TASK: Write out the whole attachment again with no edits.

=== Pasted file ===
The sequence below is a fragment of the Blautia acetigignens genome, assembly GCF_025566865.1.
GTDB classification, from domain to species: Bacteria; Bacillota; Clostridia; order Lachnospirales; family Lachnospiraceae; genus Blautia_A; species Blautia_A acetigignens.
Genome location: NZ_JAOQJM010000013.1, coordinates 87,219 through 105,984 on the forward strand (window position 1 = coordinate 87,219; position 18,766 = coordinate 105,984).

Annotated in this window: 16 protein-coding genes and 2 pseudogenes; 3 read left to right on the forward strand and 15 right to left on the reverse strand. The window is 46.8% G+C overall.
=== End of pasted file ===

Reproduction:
The sequence below is a fragment of the Blautia acetigignens genome, assembly GCF_025566865.1.
GTDB classification, from domain to species: Bacteria; Bacillota; Clostridia; order Lachnospirales; family Lachnospiraceae; genus Blautia_A; species Blautia_A acetigignens.
Genome location: NZ_JAOQJM010000013.1, coordinates 87,219 through 105,984 on the forward strand (window position 1 = coordinate 87,219; position 18,766 = coordinate 105,984).

Annotated in this window: 16 protein-coding genes and 2 pseudogenes; 3 read left to right on the forward strand and 15 right to left on the reverse strand. The window is 46.8% G+C overall.